Thursday, December 1, 2011
Everybody loves Art History (Part 1)
Most probably just don't know it.
That's why I've dedicated this particular entry to how a knowledge of Pop Culture can make Art History more fun (Not that it isn't already a party!). The next entry, the Part II to this entry, will give a few instances where Art images have been hidden right under our noses in Pop Culture.
But for now...take a step inside my mind and let me share with you a few parallels I drew.
- Lamby don't care
El Greco's Modena triptych (If it is, in fact, his...So many problems with attribution in art history, you know) is a really gorgeous amateur undertaking for the young Greek painter. I think his treatment of all of the panels in such vivid red and golds, as well as browns and neutrals, in an exceptionally interesting way of interpreting the Christ story. Usually, we see many more blues and luminous whites and greens to balance the red. But not here.
Adoration of the Shepherds, wing of the Modena Triptych. El Greco. 1568. Historical Museum of Crete.
As in typical Adoration of the Shepherds images, animals are included in the scene. It was weird enough that the cow is a strange, fiery red orange. Pan to the weird upside-down sheep in the crook of the middle shepherd's arm.
...Or is it?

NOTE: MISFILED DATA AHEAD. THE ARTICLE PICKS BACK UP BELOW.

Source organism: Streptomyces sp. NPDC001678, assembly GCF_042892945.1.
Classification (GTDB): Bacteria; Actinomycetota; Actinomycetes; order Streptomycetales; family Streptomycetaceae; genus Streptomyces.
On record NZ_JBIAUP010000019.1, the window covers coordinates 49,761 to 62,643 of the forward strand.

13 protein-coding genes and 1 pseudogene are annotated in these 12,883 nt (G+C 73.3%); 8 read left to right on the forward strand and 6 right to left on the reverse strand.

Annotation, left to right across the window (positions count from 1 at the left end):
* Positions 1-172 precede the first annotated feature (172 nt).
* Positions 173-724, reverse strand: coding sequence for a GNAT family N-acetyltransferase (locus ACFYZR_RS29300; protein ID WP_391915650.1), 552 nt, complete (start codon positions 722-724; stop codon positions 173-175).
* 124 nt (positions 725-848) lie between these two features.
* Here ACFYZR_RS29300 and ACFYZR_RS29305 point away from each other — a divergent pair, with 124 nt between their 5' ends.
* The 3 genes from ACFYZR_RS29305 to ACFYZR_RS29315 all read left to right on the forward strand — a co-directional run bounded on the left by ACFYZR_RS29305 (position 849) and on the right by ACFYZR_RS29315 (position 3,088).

Albino honey badger photo lovingly borrowed from this excellent wild life photographer.
Looks like an upside-down albino honey badger to me.
- Mt. Sinai = Mordor?!
Mount Sinai. El Greco. 1570. 41 x 47 cm. The Historical Museum of Crete.
Thank you, El Greco, for giving us our first glimpse of Mordor.
Makes me a little uncomfortable.
- I feel like somebody's watchin' me
When one of my classmates presented this beautiful painting by Lorenzo Lotto, St. Nicholas in Glory with St. John the Baptist and St. Lucy, I did the common Art History nerd visual perusal, admiring the bold colors, lofty theme, and reverent figures. But then my eyes stopped. And stared. And focused, eyes narrowed. Right there.
St. Nicholas in glory with St. John the Baptist and St. Lucy. Lorenzo Lotto. 1529. Chiesa dei Carmini, Vcnice.
Let me zoom for you.
It took me a minute to figure out why this curious arrangement bothered me...but when I finally realized it, it took all of my will power to keep from bursting out laughing in the middle of the presentation. I'm disruptive enough in that class with all of my frivolity and general silliness. But before I tell you why I was amused, let me tell you WHAT this little grouping actually is. It's St. Lucy's eyes (Whut? Does she not HAVE eyes in this painting?). Well, yes, astute reader. But, part of St. Lucy's deal was that when her would-be husband (had she not refused him for God) admired her eyes, she tore them out and gave them to him. Another version has guards forking out her eyes after her refused, would-be husband denounces her as Christian (he was pagan). Either way friends, ouch.
And I realize that that may have colored the hilarity I have in store for you a little darkly...My bad...So here, let me save you from the grossed-out depression that story could encourage - The reason that I laughed:
St. Lucy's eyes may actually be the origin of the Geico Money.
Isn't Art fun?